In 1979, when I was 14 years old, the movie 10 was released. The story was about a 42-year-old man (played by Dudley Moore) who became infatuated with a younger woman (Bo Derek, an actress who embodied the collective imagination of heterosexual males at the time). I attended the movie with four of my friends, all of whom were, like me, in the throes of puberty. Because of our ages, my mom had the great misfortune of both driving and accompanying us while we watched the film. Of particular importance to me and my friends was when Derek emerged from the water in a revealing swimsuit, her cornrowed hair dripping wet—an image that made me cringe when I remembered that my mother was sitting only a few seats away.
On the car ride home, my friends spoke excitedly about Bo Derek, She was the most beautiful woman in the world, they said. I reluctantly nodded in agreement, but there was something nagging at me. After the last of my friends had been dropped off my mother and I drove on in silence.
“You’re so quiet. Is everything OK?” Mom asked. “Didn’t you like the movie?”
To be honest I’d found the movie boring and a little lame, but I had a bigger problem to consider.
“The movie was fine,” I said. “But that girl is not a 10.”
My mother smiled. “What, then, is your 10?”
I knew the answer—Mary from math class—but I wasn’t going to admit that to my mom, so I took a different approach.
“Who’s to judge that she’s a perfect 10 anyway?” I asked.
“A few Hollywood producers I think,” Mom said, laughing. “But watching you and your friends’ rapt attention when she came on-screen, it seems most of them agree.”
“So it’s a popularity contest?” I asked.
She shook her head and smiled, more seriously than I expected. “Seems so,” she said.
What else was there to say?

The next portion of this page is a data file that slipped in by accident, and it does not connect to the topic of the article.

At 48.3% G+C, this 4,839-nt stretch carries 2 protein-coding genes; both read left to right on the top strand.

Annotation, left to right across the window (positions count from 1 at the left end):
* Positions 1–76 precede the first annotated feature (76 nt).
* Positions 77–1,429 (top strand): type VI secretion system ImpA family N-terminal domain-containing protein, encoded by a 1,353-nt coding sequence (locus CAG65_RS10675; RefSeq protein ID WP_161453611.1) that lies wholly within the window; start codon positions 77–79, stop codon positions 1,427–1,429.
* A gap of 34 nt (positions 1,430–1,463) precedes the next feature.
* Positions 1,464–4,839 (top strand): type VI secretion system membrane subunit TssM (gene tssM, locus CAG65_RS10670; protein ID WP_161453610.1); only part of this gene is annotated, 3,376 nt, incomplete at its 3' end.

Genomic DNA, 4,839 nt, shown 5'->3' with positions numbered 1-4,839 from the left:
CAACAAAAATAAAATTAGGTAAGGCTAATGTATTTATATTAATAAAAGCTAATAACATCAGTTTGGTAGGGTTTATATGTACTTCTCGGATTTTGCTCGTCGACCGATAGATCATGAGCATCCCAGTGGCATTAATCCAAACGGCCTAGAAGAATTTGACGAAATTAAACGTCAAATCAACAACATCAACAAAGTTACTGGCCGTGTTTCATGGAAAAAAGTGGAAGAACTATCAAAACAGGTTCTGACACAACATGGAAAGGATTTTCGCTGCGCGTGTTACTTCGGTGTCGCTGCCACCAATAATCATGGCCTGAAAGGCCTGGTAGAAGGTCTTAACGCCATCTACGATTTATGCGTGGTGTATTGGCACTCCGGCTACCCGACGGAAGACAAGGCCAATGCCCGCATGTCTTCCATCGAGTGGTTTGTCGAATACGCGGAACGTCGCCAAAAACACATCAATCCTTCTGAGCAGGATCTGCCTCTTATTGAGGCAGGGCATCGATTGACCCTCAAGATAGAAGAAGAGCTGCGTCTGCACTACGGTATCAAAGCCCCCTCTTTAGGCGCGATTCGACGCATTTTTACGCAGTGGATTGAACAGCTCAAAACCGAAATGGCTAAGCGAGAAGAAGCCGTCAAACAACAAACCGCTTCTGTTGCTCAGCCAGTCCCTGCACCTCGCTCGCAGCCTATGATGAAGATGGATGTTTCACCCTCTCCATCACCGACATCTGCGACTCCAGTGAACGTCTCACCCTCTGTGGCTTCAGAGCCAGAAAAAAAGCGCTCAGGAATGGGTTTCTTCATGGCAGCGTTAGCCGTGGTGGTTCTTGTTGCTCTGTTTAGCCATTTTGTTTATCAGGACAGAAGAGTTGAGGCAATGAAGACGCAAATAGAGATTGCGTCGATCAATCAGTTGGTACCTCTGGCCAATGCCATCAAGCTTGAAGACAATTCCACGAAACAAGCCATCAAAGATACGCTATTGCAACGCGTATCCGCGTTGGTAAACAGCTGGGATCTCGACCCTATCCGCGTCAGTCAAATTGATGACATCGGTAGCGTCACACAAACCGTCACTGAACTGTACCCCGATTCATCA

Which brings me to the subject of wine. I taste a lot of wine. I study, make, sell, critique, write about and cajole wine. I have a deep understanding and respect for wine and the grapes that go into it, but I’ll fall on a sword before telling you there’s a perfect wine out there, even though this is a minority position for most of my fellow wine writers.
Robert Parker Jr., Wine Spectator and many others rate wines on a 100-point system, which was created, essentially, by Parker in the late 1970s. By the mid 1990s, the 100-point wine-scoring system was widely adopted and became the de facto litmus test for buyers looking for high-value wines, satisfying the public’s desire for an easy way to understand wine. Beyond points, wine was described relatively simply, using both consistent and accessible terms such as “blackberry” and “cigar box” that nearly anyone could learn and repeat at parties.
At the same time, the economy was soaring and wines had become a way to show both economic vitality and an ability to suss out “cult-status” finds, providing even more wind in the sails of the wine ranking system.
In 2002, UC Davis professor Ann Noble perfected and copyrighted the “Wine Aroma Wheel.” This new, useful tool provided easy access to familiar flavors and aromas of many common wine varietals in a simple chart that both professionals and amateurs gratefully adopted (and continue to use today).
Ratings based on a number scale and describing wines based on a collection of descriptors is a relatively new phenomenon, but judging a wine’s quality is certainly nothing new; it is, in fact, the basis of France’s appellation d’origine contrôlée, one of the oldest forms of wine quality control out there.
Ratings aren’t likely to go away anytime soon, but it’s important to know that what’s popular today may not be popular tomorrow and, when we’re honest with ourselves, we find even our own tastes change over time.
Wine reviewers who use the point system say they have a deeper understanding of wine than others, and therefore know what it takes to make a perfect wine. Maybe they do. But I’ll bet wine ranked as perfect one day might not be ranked as perfect on another—even by the same reviewer. Granted, this would be a difficult or impossible experiment to conduct, but remember: Not every perfectly scored wine is perfect in the eyes of all wine reviewers or wine connoisseurs.
In the future, robots may be used to judge wine, basing recommendations on some algorithm that’s continually optimizing preferences based on the changing tastes of the broader population. Perhaps these computerized preference-predictors will have the capability not only to soothsay a “perfect” wine but also to create it in a test tube on-demand.
I can just picture future generations, sipping their customized wine while watching a movie they found in the historic archives: They scratch their heads as a strangely dressed blond woman runs in slow motion down a beach and become equally perplexed by the desperate male character creepily staring after her, the whole thing looking oddly unattractive and imperfect.
Originally published in the Northbay Biz Magazine, October 2016